Wednesday, February 26, 2014

Beware of geeks bearing gifts, Part τρία

I’ve written about the risks that Google Glass present to motorcyclists here, and recently on, here. I thought people would find that column pretty boring, but it picked up an above-average 400+ ‘likes’, so maybe I’m not the only guy worried about the road safety implications.

Google founder Sergei Brin recently got married. He posed for wedding photos while wearing Google glasses. Proof, if nothing else, that money can't buy taste.
Notwithstanding the fact that the first such distracted driving case was just thrown out of court in San Diego county, at least eight U.S. states are considering legislation that would make it illegal for glassholes to drive.

Now a Reuters report out of San Francisco (I noticed it on Canada’s Globe and Mail web site) tells us that Google’s actively lobbying at least three of those states—Illinois, Delaware, and Missouri—not to restrict distracted driving by glassholes.

The details of Google’s lobbying program are incredibly infuriating, and prove just how disingenuous the company is, as well as how willing they are to pro-actively increase the danger to all American road users.

Google’s making three arguments: The first is, they’re citing the San Diego case as evidence that the courts have already shown that they are disinclined to regulate Google Glass. 

That’s not true: The San Diego case was thrown out because one judge decided that he couldn’t determine whether or not the glasshole’s device was on or not. The defendant actually only claimed it was in ‘sleep’ mode, and an alert prosecutor might have changed the outcome of the case by pointing out that all it takes to wake the device up is a tilt of the user’s head. I.E., you could wake the device up while driving without even wanting to. Even if the device is off, I have an issue with drivers intentionally blocking that much peripheral vision. Right side shoulder checks? Not so much.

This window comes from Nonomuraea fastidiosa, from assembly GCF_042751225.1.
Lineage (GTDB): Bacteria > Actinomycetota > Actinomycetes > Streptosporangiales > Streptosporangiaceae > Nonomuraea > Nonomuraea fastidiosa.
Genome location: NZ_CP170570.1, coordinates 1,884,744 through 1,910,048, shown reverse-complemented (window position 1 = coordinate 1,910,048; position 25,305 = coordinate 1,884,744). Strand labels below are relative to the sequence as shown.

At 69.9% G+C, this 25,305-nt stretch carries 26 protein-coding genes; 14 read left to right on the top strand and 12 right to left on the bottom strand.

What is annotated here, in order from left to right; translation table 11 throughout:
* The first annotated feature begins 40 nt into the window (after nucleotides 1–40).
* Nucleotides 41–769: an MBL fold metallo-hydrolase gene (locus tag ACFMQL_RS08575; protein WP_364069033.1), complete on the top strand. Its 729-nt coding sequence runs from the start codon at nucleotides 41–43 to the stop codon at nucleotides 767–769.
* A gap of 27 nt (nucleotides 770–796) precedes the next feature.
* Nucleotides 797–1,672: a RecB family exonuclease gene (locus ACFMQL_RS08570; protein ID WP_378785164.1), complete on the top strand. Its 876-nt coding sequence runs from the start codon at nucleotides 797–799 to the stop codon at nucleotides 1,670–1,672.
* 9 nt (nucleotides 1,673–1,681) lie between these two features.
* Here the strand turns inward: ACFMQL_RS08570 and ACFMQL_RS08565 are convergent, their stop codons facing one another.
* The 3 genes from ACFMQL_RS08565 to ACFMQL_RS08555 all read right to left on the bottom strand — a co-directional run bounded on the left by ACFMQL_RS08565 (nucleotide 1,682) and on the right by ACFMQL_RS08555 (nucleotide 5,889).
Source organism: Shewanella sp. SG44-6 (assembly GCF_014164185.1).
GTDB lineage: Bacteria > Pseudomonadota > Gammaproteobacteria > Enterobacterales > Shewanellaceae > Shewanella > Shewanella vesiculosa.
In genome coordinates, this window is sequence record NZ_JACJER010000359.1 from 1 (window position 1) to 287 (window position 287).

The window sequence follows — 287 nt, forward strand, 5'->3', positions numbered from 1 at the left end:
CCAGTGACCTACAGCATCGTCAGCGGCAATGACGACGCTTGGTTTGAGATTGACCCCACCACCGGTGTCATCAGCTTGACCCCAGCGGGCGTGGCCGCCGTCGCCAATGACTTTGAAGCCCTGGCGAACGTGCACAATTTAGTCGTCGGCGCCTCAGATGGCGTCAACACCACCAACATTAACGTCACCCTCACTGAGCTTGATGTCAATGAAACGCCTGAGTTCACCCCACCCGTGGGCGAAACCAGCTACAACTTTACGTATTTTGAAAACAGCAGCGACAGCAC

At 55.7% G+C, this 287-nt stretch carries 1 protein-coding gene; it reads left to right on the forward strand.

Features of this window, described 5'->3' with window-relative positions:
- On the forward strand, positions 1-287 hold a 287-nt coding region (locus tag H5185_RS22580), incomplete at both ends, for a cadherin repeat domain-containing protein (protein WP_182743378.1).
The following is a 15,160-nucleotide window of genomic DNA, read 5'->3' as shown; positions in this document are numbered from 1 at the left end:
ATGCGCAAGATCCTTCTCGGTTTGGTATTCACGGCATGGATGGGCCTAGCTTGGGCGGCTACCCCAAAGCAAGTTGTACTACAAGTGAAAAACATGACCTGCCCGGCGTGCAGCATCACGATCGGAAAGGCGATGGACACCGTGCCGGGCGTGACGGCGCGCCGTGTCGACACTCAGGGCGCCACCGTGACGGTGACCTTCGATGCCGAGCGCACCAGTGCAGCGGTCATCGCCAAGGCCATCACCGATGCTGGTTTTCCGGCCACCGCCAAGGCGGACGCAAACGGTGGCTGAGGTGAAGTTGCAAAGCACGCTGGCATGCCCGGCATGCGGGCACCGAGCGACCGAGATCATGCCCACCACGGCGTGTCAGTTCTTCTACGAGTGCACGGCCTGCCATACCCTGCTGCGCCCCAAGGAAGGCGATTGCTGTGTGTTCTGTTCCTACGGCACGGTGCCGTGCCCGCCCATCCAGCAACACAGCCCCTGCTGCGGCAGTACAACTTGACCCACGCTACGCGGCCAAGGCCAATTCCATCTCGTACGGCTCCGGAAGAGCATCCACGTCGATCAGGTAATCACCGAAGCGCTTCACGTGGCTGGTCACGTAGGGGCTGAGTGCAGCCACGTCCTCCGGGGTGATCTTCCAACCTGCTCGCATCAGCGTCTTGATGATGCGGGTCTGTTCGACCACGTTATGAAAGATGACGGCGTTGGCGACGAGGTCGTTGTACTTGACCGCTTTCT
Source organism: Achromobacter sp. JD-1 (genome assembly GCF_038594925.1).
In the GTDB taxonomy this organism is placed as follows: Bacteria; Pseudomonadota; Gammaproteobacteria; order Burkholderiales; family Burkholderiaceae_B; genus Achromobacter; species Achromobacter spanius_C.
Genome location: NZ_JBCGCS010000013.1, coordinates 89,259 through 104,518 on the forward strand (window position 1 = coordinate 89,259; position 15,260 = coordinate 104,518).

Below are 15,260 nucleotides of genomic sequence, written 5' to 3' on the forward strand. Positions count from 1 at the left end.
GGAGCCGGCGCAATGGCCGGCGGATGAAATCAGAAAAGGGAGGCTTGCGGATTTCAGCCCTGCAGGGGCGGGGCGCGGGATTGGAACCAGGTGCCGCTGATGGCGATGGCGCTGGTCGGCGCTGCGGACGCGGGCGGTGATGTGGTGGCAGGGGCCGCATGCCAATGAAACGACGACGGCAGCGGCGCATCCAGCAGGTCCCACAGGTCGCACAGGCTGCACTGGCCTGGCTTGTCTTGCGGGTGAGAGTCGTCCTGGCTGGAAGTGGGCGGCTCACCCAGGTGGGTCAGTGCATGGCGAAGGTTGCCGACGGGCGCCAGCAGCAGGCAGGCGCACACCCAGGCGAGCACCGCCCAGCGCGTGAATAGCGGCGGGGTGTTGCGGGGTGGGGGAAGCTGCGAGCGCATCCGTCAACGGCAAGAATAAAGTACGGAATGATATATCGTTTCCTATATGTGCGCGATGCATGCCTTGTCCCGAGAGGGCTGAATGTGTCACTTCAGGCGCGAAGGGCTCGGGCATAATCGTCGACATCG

I think the whole, but-it-was-off argument is analogous to some Montana cowboy driving with a couple of beers in his system, and an open beer in his hand. OK, he’s not over 0.08% blood alcohol, but who really thinks that should be legal?

The second argument Google makes with its lobbying is, it’s too early to restrict use. Since there are only a few thousand devices in circulation, they can’t possibly constitute a threat worth regulating.

Those fuckers. So, we should wait until there are millions of them in use, and all those glassholes are writing enraged letters to their legislators? Maybe we should let the liquor industry, and especially heavy drinkers, rewrite our DUI laws, too.

Last but not least, Google’s coyly bleating that “[Google Glass] is not meant to distract but rather connect people more with the world around them.”

BULL FUCKING SHIT!  If drivers want to "connect" with the road and drivers around them, they’ll take the glasses off. Wearing the glasses connects them with distant and virtual parts of the world. That’s the DEFINITION of distraction. They'll connect alright; by physically smashing into pieces of the world, along with cars, motorcycles, bicycles and people.

According to Reuters, Google says that tech issues [read: attracting tech investment] are a big part of current policy discussions in the states. “We think it is important to be part of those discussions.”

Translation: Us and Apple have, basically, about half the money in the U.S. If you want us to invest in your state, keep your lawmakers away from our products.